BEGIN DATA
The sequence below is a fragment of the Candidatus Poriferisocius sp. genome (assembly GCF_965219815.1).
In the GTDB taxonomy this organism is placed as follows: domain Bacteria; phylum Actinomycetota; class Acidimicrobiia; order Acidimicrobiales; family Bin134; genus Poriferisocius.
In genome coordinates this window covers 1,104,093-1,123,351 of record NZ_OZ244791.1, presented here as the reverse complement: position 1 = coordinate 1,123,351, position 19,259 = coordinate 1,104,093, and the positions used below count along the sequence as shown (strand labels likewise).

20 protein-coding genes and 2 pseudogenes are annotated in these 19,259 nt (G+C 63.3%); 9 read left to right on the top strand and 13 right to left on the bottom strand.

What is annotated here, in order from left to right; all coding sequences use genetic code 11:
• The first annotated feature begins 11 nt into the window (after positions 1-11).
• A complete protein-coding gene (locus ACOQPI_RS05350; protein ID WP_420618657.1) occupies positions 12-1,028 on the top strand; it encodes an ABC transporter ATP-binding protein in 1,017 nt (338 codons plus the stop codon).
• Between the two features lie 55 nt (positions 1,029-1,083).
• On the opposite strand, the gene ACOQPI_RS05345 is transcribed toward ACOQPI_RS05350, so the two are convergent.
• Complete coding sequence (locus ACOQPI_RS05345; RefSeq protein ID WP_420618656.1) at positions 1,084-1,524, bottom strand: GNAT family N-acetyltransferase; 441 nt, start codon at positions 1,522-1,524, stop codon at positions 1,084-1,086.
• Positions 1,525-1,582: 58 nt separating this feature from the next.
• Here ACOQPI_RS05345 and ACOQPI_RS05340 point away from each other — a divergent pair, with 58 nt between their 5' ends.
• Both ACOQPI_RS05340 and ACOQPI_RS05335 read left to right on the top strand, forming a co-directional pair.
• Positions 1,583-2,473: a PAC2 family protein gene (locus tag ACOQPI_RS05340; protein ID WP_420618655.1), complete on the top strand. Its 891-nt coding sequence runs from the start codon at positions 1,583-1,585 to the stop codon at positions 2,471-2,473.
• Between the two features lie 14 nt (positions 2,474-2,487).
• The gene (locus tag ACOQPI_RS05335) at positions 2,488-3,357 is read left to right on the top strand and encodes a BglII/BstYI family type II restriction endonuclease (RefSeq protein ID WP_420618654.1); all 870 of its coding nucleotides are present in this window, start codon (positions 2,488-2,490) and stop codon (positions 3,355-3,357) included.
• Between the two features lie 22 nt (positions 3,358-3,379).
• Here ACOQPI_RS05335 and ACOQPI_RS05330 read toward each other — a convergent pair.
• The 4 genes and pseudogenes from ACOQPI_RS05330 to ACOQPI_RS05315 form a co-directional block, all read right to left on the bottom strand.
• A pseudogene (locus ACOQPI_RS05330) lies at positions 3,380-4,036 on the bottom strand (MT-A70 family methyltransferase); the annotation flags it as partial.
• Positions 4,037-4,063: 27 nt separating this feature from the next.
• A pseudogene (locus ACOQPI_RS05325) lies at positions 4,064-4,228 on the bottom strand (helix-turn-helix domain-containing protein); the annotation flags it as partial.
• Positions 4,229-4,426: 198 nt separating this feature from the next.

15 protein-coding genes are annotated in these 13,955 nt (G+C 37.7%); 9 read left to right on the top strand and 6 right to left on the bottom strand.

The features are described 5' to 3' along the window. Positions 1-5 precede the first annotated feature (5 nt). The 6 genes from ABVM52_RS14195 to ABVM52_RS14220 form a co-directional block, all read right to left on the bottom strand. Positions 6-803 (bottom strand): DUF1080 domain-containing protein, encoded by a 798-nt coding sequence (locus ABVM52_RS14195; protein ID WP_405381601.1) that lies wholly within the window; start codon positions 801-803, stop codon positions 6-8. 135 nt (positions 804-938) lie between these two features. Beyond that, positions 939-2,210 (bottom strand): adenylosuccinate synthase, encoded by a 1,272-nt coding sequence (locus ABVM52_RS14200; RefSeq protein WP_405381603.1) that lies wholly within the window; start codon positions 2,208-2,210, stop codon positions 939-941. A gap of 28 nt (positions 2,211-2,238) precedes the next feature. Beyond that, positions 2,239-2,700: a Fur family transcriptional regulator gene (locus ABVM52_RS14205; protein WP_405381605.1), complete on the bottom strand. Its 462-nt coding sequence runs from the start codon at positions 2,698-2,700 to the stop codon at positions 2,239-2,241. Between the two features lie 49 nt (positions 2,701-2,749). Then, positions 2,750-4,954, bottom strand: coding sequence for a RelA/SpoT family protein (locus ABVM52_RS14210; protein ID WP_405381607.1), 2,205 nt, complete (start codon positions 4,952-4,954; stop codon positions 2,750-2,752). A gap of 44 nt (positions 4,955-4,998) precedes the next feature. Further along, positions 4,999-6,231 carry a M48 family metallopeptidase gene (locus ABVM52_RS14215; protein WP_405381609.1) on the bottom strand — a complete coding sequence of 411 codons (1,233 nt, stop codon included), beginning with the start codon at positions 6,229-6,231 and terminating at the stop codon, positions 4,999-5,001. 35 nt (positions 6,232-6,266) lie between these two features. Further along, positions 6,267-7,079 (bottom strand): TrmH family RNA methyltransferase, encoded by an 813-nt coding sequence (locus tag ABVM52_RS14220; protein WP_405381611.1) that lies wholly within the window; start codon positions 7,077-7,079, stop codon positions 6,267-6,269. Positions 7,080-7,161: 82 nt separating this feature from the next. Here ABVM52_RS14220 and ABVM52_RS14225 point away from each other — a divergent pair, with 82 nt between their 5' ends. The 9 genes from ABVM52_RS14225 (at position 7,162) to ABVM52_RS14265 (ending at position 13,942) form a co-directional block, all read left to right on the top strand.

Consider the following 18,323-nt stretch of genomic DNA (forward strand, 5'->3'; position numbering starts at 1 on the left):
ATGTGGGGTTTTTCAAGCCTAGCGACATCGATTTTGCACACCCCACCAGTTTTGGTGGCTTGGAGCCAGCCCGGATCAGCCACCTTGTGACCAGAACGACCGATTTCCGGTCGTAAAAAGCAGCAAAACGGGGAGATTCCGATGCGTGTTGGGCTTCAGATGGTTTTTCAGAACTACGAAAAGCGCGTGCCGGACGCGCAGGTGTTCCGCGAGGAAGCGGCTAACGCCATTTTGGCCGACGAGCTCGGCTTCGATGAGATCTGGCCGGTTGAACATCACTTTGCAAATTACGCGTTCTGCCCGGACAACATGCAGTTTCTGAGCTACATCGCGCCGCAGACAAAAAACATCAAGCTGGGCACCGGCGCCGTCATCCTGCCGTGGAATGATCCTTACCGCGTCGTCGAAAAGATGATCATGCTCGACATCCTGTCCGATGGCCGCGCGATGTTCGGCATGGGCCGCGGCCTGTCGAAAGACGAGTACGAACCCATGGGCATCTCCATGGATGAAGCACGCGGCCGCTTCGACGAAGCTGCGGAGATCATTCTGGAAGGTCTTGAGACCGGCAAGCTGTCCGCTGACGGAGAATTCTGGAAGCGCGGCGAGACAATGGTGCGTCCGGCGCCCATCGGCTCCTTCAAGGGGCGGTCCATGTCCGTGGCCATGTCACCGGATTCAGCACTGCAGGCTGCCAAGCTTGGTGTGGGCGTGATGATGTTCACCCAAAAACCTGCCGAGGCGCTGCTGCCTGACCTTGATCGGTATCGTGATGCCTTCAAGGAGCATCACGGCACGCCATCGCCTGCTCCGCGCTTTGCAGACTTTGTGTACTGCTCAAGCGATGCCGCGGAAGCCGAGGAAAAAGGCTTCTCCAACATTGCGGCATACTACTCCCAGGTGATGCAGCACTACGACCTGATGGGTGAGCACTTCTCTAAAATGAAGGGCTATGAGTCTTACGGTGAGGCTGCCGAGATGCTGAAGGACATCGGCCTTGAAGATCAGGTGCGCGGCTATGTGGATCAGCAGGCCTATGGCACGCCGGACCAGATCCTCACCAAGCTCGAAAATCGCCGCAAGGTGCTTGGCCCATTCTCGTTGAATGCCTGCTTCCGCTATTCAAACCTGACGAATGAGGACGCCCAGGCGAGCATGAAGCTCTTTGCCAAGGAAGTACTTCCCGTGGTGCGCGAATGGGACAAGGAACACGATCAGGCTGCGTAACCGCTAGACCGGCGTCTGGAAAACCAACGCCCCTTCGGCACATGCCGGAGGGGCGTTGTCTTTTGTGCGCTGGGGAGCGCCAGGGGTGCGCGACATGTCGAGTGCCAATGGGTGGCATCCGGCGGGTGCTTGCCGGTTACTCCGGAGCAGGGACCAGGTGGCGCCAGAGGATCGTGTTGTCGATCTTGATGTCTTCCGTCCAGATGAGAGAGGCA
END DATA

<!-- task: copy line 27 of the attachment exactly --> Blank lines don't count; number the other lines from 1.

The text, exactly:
ATGTGGGGTTTTTCAAGCCTAGCGACATCGATTTTGCACACCCCACCAGTTTTGGTGGCTTGGAGCCAGCCCGGATCAGCCACCTTGTGACCAGAACGACCGATTTCCGGTCGTAAAAAGCAGCAAAACGGGGAGATTCCGATGCGTGTTGGGCTTCAGATGGTTTTTCAGAACTACGAAAAGCGCGTGCCGGACGCGCAGGTGTTCCGCGAGGAAGCGGCTAACGCCATTTTGGCCGACGAGCTCGGCTTCGATGAGATCTGGCCGGTTGAACATCACTTTGCAAATTACGCGTTCTGCCCGGACAACATGCAGTTTCTGAGCTACATCGCGCCGCAGACAAAAAACATCAAGCTGGGCACCGGCGCCGTCATCCTGCCGTGGAATGATCCTTACCGCGTCGTCGAAAAGATGATCATGCTCGACATCCTGTCCGATGGCCGCGCGATGTTCGGCATGGGCCGCGGCCTGTCGAAAGACGAGTACGAACCCATGGGCATCTCCATGGATGAAGCACGCGGCCGCTTCGACGAAGCTGCGGAGATCATTCTGGAAGGTCTTGAGACCGGCAAGCTGTCCGCTGACGGAGAATTCTGGAAGCGCGGCGAGACAATGGTGCGTCCGGCGCCCATCGGCTCCTTCAAGGGGCGGTCCATGTCCGTGGCCATGTCACCGGATTCAGCACTGCAGGCTGCCAAGCTTGGTGTGGGCGTGATGATGTTCACCCAAAAACCTGCCGAGGCGCTGCTGCCTGACCTTGATCGGTATCGTGATGCCTTCAAGGAGCATCACGGCACGCCATCGCCTGCTCCGCGCTTTGCAGACTTTGTGTACTGCTCAAGCGATGCCGCGGAAGCCGAGGAAAAAGGCTTCTCCAACATTGCGGCATACTACTCCCAGGTGATGCAGCACTACGACCTGATGGGTGAGCACTTCTCTAAAATGAAGGGCTATGAGTCTTACGGTGAGGCTGCCGAGATGCTGAAGGACATCGGCCTTGAAGATCAGGTGCGCGGCTATGTGGATCAGCAGGCCTATGGCACGCCGGACCAGATCCTCACCAAGCTCGAAAATCGCCGCAAGGTGCTTGGCCCATTCTCGTTGAATGCCTGCTTCCGCTATTCAAACCTGACGAATGAGGACGCCCAGGCGAGCATGAAGCTCTTTGCCAAGGAAGTACTTCCCGTGGTGCGCGAATGGGACAAGGAACACGATCAGGCTGCGTAACCGCTAGACCGGCGTCTGGAAAACCAACGCCCCTTCGGCACATGCCGGAGGGGCGTTGTCTTTTGTGCGCTGGGGAGCGCCAGGGGTGCGCGACATGTCGAGTGCCAATGGGTGGCATCCGGCGGGTGCTTGCCGGTTACTCCGGAGCAGGGACCAGGTGGCGCCAGAGGATCGTGTTGTCGATCTTGATGTCTTCCGTCCAGATGAGAGAGGCA